Social and demographic factors

This is a large category of factors affecting demand, where great changes have happened during the last century which have facilitated the emergence of charter and mass tourism, amongst other things. One of the most important social changes is the right to paid holidays, which has gradually increased in large parts of the world (also discussed in political factors).

The freeing up of time for recreation combined with technological, political and economic conditions is the main reason we travel and it’s often possible (with a few exceptions) to see a direct connection between the amount of free time and tourism demand. Different trends and fashions are examples of social factors. They develop out of consumers’ changed attitudes and needs (more about needs and motivation under travel motives), but are also based on demographic changes. An example of the latter is the huge increase in demand for city breaks, where large numbers of young adults (who have children later in life) with disposable income, and healthy capital rich pensioners have driven the trend, which is also fuelled by an increase in mobility (see technological factors).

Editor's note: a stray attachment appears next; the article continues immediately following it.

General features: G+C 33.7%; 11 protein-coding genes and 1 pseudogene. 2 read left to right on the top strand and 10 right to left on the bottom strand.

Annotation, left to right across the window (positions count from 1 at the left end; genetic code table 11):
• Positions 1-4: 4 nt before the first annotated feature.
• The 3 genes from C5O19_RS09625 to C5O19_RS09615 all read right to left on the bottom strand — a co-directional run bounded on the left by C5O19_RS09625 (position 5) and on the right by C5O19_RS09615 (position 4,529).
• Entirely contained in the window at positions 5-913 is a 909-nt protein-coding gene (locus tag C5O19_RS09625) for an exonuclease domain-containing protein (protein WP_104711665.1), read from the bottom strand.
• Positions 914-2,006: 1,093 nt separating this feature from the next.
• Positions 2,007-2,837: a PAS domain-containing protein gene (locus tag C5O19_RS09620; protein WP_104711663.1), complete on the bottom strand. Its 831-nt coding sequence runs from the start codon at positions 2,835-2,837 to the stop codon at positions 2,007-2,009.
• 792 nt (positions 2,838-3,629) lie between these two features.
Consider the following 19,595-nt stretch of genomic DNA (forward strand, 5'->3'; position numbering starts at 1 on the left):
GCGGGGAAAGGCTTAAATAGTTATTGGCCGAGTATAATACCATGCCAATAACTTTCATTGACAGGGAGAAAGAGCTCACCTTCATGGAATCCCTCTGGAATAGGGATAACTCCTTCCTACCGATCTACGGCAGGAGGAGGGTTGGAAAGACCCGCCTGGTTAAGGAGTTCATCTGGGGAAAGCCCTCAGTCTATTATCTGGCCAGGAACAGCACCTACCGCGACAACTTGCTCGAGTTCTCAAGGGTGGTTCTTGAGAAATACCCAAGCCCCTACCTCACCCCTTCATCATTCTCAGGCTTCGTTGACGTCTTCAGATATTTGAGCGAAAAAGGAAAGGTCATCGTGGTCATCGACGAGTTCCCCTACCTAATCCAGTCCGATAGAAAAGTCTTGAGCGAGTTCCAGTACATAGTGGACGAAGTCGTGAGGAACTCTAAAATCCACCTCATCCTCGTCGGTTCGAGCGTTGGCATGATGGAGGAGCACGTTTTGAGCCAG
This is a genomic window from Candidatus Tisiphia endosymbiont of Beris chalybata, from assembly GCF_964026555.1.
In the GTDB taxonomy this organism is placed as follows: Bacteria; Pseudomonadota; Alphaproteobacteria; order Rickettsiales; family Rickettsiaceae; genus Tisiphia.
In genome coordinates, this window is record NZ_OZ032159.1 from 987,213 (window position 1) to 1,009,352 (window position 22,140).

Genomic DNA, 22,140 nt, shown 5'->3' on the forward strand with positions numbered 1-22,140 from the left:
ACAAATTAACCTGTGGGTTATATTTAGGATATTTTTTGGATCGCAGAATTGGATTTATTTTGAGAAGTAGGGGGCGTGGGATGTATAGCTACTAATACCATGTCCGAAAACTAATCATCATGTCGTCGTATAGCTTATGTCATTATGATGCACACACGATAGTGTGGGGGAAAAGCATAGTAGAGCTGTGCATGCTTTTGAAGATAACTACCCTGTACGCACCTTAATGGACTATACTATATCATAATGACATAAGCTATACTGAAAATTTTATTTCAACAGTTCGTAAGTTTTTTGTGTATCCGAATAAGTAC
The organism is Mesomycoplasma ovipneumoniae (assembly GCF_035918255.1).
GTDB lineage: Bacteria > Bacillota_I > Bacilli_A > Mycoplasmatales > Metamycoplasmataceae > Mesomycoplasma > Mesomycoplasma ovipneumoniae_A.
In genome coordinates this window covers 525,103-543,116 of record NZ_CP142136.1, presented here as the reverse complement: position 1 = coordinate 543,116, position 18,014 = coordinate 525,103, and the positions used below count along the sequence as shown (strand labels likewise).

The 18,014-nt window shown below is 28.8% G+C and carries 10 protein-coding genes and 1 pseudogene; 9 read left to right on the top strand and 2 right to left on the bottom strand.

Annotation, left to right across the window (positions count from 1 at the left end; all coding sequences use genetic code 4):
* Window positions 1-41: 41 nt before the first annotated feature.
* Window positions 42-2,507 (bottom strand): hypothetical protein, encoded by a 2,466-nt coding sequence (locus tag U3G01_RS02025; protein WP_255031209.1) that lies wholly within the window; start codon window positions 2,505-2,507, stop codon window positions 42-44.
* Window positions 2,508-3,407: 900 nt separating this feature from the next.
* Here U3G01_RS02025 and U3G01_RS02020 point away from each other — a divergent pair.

An expansion of the education system has also affected tourism demand. With education comes a wish to see and experience new cultures, places, and attractions plus the ability to get information about vacationing.

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Wang, N. (2002). The Tourist as Peak Consumer. In G. Dann (Ed.), The tourist as a metaphor of the social world (pp. 281-295). Wallingford: CABI Pub.